Travel operators ready to cut out the middle man

The annual Association of British Travel Agents convention, held last week in Marrakech, was dominated by Thomson’s announcement that it is lowering the commission it pays to high street travel agents for selling its holidays, from a double-digit percentage to just seven per cent. On Monday, Thomas Cook announced that it was cutting commission to a similar level. Other operators, including First Choice, seem likely to follow suit.

Some retailers have reacted by threatening to boycott sales of holidays by companies offering lower commission rates, while bullish operators have intimated that unless retailers accept the new terms they will withdraw their products.

Thomas Cook says that retailers that are not prepared to accept lower commissions and continue pushing their brand will not be given access to its packages. As the row brews it has been suggested that much of the money saved could be spent on direct marketing, as operators only rely on independent retailers for about 30 per cent of their business.

Such a move would help soften the blow if independent retailers became awkward. Paul Evans, the founder of online accommodation company and a former Going Places and First Choice Holidays managing director, says: “Commissions are going to be cut much more and the savings will go towards direct marketing.”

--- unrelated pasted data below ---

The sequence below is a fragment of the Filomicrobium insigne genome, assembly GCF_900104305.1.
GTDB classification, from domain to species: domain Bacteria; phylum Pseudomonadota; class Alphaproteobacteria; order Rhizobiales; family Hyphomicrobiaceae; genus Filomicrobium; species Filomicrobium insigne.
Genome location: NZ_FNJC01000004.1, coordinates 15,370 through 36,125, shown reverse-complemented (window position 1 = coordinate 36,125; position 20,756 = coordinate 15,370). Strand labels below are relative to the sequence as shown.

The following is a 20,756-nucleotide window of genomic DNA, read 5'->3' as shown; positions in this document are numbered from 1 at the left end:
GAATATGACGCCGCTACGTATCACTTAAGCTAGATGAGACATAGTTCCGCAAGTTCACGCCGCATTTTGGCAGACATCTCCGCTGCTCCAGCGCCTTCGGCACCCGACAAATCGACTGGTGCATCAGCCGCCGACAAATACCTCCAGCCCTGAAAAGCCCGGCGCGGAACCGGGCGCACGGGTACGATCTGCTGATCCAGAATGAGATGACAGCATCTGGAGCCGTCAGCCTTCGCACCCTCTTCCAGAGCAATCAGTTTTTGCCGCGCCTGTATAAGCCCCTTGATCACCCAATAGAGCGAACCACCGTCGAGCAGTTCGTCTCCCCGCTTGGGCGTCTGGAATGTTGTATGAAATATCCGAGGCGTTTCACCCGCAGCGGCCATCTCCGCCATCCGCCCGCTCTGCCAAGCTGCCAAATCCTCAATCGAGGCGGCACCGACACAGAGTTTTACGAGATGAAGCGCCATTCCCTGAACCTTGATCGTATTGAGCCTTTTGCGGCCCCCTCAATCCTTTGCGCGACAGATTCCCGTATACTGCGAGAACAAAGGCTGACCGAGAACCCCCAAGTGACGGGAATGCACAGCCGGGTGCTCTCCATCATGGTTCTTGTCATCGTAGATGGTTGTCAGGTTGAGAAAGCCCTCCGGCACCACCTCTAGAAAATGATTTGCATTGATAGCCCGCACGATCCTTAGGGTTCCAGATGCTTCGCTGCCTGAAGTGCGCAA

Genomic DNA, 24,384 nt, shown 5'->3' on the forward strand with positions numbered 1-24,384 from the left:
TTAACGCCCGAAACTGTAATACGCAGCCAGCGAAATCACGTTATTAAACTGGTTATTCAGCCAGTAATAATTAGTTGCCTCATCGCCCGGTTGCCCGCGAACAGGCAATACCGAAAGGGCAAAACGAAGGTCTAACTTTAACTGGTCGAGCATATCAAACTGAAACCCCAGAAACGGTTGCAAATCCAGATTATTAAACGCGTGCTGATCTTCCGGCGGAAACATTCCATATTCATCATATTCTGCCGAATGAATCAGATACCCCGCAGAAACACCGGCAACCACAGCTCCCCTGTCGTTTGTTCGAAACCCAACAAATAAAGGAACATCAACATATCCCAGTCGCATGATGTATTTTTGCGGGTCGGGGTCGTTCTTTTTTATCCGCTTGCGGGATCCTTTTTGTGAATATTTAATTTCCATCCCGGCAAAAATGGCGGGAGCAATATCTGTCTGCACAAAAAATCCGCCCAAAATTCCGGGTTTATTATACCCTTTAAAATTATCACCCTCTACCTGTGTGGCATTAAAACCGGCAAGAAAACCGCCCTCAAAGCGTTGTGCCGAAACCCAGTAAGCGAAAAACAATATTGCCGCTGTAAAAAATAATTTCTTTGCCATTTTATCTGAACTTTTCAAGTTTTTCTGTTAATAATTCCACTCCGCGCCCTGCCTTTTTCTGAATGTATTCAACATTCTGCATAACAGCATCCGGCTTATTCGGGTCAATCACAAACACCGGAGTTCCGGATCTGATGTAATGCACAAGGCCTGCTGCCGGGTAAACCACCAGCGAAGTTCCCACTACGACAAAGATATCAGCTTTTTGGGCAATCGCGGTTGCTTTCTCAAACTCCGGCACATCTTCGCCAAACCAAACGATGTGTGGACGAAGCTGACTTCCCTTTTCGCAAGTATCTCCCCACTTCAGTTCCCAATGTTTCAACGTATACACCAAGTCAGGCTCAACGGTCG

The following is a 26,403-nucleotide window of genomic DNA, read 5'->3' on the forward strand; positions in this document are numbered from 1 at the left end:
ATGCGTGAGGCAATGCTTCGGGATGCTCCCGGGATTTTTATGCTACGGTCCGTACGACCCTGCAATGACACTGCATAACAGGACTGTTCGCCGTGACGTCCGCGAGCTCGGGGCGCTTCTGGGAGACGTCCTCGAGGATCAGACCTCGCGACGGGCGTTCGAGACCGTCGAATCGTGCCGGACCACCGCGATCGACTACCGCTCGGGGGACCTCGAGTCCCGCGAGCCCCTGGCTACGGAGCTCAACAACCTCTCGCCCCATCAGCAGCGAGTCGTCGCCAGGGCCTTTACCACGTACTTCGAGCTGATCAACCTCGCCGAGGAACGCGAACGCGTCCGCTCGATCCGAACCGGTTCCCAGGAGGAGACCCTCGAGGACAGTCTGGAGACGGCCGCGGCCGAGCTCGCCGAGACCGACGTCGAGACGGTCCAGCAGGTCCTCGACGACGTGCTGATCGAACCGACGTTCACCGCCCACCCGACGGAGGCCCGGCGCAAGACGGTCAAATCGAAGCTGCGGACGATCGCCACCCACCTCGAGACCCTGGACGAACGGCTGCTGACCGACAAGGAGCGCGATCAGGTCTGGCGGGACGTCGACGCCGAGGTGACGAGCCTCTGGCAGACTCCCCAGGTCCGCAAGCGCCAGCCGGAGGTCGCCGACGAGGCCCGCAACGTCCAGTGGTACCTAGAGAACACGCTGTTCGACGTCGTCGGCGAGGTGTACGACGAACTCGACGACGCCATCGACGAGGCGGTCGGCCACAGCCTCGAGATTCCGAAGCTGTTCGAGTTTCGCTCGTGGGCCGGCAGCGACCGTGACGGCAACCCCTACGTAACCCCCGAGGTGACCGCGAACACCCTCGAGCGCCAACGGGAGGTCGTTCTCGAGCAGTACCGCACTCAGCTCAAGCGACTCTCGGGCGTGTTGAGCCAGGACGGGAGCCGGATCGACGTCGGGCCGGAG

He adds that operators already want to sell more holidays directly through the Web or their own retail outlets, and cutting commissions is one way of shifting the focus towards direct selling. “Companies like easyJet never pay commission, which means they have been able to spend more on marketing and building their brand,” he explains. But Evans says that not all the benefits of lowering commissions will be passed on to the consumer, with some of the cash being spent on marketing and some finding its way into the company’s “back pocket”.

Dermot Blastland, managing director of First Choice’s mainstream sector, says 70 per cent of the company’s business is direct, with 30 per cent of that through its websites. He says that any extra money will be spent on developing sales channels that are important to the company.

Thomson sales and marketing director Miles Morgan, who made the controversial announcement in Marrakech, says his company is already developing its direct marketing strategy through DDB London, which has prepared a campaign to run early next year.

“We are increasing our CRM spend quite substantially and have our database in the best shape it’s ever been in,” he says. But he stresses that it is purely coincidental that the direct marketing push will come at a time when relations with independent retailers are becoming strained. Morgan also says that if the company found it had to move from a push to a pull strategy in attracting customers to its products, then it would spend some of the money it was saving through commissions on marketing. Thomas Cook has announced plans to revamp its website in a move designed to drive online bookings up to 20 per cent of sales in 2006.

The spat could further accelerate the decline in high street stores predicted by senior industry sources at the conference. Former Lunn Poly boss Chris Mottershead, now chief executive of specialist holiday services company Travelzest, predicts that one-third of all travel agencies will close over the next decade as the internet becomes more important. He told independent retailers: “You will never be able to compete with the marketing budgets of Expedia and”

With Thomson and other operators at loggerheads with their high street partners, the resulting price war looks certain to further encourage holidaymakers to book direct and accelerate online demand.

Jonathan Harwood

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